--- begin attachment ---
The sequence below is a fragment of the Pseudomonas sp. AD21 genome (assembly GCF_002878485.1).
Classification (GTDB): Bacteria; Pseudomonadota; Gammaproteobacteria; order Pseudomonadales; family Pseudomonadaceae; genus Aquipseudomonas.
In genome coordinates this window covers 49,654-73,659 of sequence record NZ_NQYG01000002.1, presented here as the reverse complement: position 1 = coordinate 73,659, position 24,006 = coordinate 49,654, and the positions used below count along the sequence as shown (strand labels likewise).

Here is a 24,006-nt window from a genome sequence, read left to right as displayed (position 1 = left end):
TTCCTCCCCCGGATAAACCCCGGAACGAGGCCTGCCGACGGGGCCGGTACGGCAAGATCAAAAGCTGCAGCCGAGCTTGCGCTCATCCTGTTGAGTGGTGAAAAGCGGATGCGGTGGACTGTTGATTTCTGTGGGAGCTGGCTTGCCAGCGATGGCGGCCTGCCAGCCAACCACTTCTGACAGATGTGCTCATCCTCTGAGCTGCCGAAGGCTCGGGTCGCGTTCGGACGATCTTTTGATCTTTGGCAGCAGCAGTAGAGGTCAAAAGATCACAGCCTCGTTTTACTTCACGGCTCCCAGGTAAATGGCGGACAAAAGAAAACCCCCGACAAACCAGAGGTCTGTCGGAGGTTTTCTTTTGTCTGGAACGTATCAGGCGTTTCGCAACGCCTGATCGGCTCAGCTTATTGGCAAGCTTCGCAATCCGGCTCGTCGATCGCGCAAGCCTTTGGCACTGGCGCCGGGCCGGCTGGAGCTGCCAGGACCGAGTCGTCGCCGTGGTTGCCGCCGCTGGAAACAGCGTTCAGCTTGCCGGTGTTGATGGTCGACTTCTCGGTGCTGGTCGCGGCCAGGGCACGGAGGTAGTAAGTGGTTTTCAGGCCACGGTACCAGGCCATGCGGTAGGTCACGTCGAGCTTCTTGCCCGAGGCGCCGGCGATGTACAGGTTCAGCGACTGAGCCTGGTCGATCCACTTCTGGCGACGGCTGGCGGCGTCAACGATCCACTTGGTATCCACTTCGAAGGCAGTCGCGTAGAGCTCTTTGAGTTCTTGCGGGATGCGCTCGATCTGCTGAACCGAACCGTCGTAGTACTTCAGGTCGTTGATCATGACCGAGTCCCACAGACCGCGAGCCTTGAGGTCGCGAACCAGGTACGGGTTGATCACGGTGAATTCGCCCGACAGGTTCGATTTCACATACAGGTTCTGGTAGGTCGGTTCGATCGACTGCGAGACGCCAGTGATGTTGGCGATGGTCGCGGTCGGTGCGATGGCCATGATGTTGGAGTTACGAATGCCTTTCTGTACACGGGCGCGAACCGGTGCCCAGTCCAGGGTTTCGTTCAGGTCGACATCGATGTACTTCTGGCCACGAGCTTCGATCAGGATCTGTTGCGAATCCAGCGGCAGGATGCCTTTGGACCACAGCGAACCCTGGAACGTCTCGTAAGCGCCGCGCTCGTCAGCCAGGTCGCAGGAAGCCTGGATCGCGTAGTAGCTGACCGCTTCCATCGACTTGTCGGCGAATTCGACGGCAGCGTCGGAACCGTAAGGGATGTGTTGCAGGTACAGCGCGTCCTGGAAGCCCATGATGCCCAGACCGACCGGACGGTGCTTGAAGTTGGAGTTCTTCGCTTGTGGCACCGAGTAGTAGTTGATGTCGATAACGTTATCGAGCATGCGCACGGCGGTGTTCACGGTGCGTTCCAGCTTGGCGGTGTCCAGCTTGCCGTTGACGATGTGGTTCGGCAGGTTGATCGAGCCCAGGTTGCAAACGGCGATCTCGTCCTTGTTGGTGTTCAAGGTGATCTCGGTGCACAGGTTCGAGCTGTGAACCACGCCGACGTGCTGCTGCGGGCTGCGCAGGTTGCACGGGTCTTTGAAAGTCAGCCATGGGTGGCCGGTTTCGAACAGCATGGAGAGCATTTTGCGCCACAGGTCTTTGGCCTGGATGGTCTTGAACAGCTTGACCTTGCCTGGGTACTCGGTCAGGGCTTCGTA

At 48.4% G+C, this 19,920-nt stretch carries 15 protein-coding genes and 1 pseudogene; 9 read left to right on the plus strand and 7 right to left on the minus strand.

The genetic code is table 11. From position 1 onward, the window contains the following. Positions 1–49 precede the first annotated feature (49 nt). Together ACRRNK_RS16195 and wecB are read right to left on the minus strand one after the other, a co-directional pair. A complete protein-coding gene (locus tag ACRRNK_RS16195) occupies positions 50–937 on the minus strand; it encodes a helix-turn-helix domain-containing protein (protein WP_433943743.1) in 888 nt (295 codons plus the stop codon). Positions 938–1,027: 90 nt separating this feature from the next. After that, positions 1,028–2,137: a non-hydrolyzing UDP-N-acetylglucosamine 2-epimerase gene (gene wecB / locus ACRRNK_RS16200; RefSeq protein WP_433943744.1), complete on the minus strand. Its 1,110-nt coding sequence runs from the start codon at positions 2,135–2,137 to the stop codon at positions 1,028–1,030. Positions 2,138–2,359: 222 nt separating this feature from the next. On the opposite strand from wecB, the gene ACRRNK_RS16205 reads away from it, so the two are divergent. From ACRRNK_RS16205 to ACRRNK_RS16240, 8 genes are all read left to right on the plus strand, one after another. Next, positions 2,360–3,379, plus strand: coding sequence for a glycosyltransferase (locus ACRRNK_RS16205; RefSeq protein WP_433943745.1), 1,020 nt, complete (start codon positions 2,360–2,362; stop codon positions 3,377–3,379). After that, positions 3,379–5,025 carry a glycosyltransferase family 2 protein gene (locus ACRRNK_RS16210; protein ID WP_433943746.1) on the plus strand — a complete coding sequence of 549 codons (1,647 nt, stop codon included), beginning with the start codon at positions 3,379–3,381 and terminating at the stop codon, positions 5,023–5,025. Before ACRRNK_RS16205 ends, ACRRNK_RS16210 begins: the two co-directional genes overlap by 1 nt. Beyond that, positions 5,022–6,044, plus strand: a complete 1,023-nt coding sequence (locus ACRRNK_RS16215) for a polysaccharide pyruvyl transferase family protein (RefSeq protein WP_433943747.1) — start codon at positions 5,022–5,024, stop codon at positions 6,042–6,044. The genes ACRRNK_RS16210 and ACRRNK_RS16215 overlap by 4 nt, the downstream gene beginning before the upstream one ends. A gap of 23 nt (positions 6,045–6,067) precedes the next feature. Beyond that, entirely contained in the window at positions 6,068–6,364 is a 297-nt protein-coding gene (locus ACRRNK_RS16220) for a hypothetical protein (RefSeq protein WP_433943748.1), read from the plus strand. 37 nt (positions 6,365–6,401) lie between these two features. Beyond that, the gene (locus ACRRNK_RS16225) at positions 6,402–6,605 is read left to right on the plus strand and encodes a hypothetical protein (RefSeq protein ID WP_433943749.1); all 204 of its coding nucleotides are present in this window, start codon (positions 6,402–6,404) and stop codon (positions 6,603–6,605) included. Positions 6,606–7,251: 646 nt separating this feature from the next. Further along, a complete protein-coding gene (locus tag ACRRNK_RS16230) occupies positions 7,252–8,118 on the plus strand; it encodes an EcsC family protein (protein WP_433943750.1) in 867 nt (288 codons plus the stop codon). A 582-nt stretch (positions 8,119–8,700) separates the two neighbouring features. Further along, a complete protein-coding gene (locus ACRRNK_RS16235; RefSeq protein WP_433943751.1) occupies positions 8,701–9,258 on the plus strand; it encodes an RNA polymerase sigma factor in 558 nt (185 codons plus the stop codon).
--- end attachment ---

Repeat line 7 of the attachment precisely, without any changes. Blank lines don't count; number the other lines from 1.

The genetic code is table 11. From position 1 onward, the window contains the following. Positions 1–49 precede the first annotated feature (49 nt). Together ACRRNK_RS16195 and wecB are read right to left on the minus strand one after the other, a co-directional pair. A complete protein-coding gene (locus tag ACRRNK_RS16195) occupies positions 50–937 on the minus strand; it encodes a helix-turn-helix domain-containing protein (protein WP_433943743.1) in 888 nt (295 codons plus the stop codon). Positions 938–1,027: 90 nt separating this feature from the next. After that, positions 1,028–2,137: a non-hydrolyzing UDP-N-acetylglucosamine 2-epimerase gene (gene wecB / locus ACRRNK_RS16200; RefSeq protein WP_433943744.1), complete on the minus strand. Its 1,110-nt coding sequence runs from the start codon at positions 2,135–2,137 to the stop codon at positions 1,028–1,030. Positions 2,138–2,359: 222 nt separating this feature from the next. On the opposite strand from wecB, the gene ACRRNK_RS16205 reads away from it, so the two are divergent. From ACRRNK_RS16205 to ACRRNK_RS16240, 8 genes are all read left to right on the plus strand, one after another. Next, positions 2,360–3,379, plus strand: coding sequence for a glycosyltransferase (locus ACRRNK_RS16205; RefSeq protein WP_433943745.1), 1,020 nt, complete (start codon positions 2,360–2,362; stop codon positions 3,377–3,379). After that, positions 3,379–5,025 carry a glycosyltransferase family 2 protein gene (locus ACRRNK_RS16210; protein ID WP_433943746.1) on the plus strand — a complete coding sequence of 549 codons (1,647 nt, stop codon included), beginning with the start codon at positions 3,379–3,381 and terminating at the stop codon, positions 5,023–5,025. Before ACRRNK_RS16205 ends, ACRRNK_RS16210 begins: the two co-directional genes overlap by 1 nt. Beyond that, positions 5,022–6,044, plus strand: a complete 1,023-nt coding sequence (locus ACRRNK_RS16215) for a polysaccharide pyruvyl transferase family protein (RefSeq protein WP_433943747.1) — start codon at positions 5,022–5,024, stop codon at positions 6,042–6,044. The genes ACRRNK_RS16210 and ACRRNK_RS16215 overlap by 4 nt, the downstream gene beginning before the upstream one ends. A gap of 23 nt (positions 6,045–6,067) precedes the next feature. Beyond that, entirely contained in the window at positions 6,068–6,364 is a 297-nt protein-coding gene (locus ACRRNK_RS16220) for a hypothetical protein (RefSeq protein WP_433943748.1), read from the plus strand. 37 nt (positions 6,365–6,401) lie between these two features. Beyond that, the gene (locus ACRRNK_RS16225) at positions 6,402–6,605 is read left to right on the plus strand and encodes a hypothetical protein (RefSeq protein ID WP_433943749.1); all 204 of its coding nucleotides are present in this window, start codon (positions 6,402–6,404) and stop codon (positions 6,603–6,605) included. Positions 6,606–7,251: 646 nt separating this feature from the next. Further along, a complete protein-coding gene (locus tag ACRRNK_RS16230) occupies positions 7,252–8,118 on the plus strand; it encodes an EcsC family protein (protein WP_433943750.1) in 867 nt (288 codons plus the stop codon). A 582-nt stretch (positions 8,119–8,700) separates the two neighbouring features. Further along, a complete protein-coding gene (locus ACRRNK_RS16235; RefSeq protein WP_433943751.1) occupies positions 8,701–9,258 on the plus strand; it encodes an RNA polymerase sigma factor in 558 nt (185 codons plus the stop codon).